World Heritage Case Study
Adobe Architecture in Mexico
For almost three thousand years, Mesoamerica was the site of several advanced Amerindian civilizations such as the Olmec, the Maya and the Aztecs. Already from that time people were building their houses with adobes and wattle and daub. Even the religious and monumental architecture was using adobes and earth material: the pyramids of Teotihuacan were built by the Maya with adobe / compacted earth and covered with volcanic stones.
Nearly nothing remains from the rural and urban earthen architecture that were built long ago by these civilizations, expect at Paquimé in the northern state of Chihuahua. The Spanish conquistadors adopted the traditional way of building, the adobes, to build a typical colonial architecture: rural, urban and religious.
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Bam and Arg-E-Bam, Iran
|Arg-e-Bam, the Citadel of Bam was a fortified medieval town built on the southern edge of the Iranian plateau. It was built with adobe bricks, both for its walls and vaulted roofs.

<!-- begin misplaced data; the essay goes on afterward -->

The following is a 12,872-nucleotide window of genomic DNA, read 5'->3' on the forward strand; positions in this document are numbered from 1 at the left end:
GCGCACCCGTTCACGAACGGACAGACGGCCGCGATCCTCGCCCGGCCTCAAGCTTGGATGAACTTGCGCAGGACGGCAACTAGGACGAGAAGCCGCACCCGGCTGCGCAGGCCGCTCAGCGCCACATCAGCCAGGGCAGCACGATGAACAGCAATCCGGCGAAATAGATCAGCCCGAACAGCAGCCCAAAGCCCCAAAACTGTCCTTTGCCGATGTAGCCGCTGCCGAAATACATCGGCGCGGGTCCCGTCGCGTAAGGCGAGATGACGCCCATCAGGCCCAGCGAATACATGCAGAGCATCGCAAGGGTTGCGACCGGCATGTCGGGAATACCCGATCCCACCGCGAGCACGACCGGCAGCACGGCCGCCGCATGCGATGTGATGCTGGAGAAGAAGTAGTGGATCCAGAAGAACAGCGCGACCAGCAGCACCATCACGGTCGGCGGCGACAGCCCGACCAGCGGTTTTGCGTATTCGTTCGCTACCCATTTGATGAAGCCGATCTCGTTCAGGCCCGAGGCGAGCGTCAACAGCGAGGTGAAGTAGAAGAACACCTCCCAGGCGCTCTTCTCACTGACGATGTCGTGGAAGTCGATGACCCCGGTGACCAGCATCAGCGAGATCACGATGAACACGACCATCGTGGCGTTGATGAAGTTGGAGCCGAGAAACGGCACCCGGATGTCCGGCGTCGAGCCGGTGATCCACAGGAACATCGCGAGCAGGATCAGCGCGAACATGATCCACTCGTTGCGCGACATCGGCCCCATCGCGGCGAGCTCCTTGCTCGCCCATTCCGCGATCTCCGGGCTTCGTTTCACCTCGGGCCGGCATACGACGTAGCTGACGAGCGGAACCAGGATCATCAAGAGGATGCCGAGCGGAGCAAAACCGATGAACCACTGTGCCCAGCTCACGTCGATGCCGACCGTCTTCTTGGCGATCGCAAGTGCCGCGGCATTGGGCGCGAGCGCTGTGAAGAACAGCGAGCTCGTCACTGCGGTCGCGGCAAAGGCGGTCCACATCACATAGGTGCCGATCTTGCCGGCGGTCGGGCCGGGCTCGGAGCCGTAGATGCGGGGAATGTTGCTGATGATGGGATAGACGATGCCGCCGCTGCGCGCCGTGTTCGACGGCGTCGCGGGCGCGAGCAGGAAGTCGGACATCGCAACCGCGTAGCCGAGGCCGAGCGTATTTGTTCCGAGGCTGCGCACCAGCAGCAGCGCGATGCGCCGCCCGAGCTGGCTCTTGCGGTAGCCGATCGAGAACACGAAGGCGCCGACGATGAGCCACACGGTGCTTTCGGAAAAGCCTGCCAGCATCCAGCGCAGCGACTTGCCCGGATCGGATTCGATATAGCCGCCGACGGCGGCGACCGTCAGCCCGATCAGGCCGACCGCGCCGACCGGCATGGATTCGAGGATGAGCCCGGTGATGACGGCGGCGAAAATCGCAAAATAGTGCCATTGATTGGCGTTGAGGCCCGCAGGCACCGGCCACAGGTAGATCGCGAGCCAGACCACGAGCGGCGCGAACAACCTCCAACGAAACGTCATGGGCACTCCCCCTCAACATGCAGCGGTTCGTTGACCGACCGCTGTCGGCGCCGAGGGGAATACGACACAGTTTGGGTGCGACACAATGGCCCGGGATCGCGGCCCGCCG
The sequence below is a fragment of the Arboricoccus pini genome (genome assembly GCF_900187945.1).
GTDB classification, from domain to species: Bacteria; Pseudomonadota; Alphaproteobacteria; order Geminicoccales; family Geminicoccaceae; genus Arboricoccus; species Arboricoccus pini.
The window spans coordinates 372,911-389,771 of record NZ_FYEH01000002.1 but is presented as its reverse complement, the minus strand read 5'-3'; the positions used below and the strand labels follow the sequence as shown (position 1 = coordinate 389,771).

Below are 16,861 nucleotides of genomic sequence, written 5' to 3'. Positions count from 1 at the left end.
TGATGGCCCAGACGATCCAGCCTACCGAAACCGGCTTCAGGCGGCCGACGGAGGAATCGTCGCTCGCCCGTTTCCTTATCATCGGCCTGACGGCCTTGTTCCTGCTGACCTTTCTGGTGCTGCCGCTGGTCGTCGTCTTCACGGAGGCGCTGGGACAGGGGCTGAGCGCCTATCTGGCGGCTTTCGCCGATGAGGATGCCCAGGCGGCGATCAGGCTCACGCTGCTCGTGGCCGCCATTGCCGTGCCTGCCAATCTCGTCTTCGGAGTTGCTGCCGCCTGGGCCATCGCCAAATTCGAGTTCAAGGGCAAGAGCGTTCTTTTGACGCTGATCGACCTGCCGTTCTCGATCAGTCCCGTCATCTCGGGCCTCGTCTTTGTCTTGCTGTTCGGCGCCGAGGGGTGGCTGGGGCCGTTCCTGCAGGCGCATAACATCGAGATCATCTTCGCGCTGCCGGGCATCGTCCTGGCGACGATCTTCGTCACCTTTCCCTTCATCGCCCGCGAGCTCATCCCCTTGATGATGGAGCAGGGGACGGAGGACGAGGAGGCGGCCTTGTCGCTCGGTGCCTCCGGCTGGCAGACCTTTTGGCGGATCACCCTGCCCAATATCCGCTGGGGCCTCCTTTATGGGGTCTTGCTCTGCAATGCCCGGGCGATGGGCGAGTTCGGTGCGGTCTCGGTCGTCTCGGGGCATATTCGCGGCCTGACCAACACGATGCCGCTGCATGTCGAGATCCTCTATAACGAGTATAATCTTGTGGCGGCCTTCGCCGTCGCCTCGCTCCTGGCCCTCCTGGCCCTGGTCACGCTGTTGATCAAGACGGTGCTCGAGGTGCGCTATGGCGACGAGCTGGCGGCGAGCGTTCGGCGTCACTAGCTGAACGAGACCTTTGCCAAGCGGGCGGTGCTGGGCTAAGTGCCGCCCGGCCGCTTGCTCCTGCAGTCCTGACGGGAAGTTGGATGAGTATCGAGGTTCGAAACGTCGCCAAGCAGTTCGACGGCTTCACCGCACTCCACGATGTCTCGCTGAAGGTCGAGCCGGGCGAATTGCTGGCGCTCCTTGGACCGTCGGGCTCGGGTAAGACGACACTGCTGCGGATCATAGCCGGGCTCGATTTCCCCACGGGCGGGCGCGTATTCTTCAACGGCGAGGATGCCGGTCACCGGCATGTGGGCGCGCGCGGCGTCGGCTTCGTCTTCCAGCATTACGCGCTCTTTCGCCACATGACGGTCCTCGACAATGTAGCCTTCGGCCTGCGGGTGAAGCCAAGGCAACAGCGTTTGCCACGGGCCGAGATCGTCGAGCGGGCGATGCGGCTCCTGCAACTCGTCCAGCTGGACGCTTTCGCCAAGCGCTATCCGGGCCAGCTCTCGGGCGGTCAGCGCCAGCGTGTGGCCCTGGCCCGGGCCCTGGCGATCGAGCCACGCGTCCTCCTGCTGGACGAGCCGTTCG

The first human settlement in the area can be traced back to the 5th BC. Arg-E-Bam flourished until 1880 and since 1900 it has been progressively abandoned due to the new city of Bam being built close by. Nobody lived there from 1932 onwards.
Restoration of the city stared in the 1970 and the devastating earthquake of 2003 destroyed most of the remains.
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|Ghadames, “the Pearl of the desert”, is an oasis in the Libyan Sahara. The city was known as an important stage on the trans-Sahara trade route.
The Old Town of Ghadames was entirely built with adobe bricks, lime and palm tree trunks. Abandoned in the 1970’s, it is still used in the summer as its architecture provides better protection against the heat.
Ghadames is a World Heritage Site since 1986.
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Taos, New Mexico, USA
|Taos Pueblo or Pueblo de Taos is located in the valley of a small tributary of the Rio Grande. This Pueblo Indian settlement consists of adobe dwellings and ceremonial buildings. It was established in the 13th and early 14th century and is the best preserved of all the pueblos north of the borders defined by the treaty of Guadalupe Hidalgo (1948).
Taos is a remarkable example of a traditional type of architectural ensemble from the pre-Hispanic period of the Americas. The determination of the latter-day Native American community successfully preserved its traditions from the pressures of modern society.
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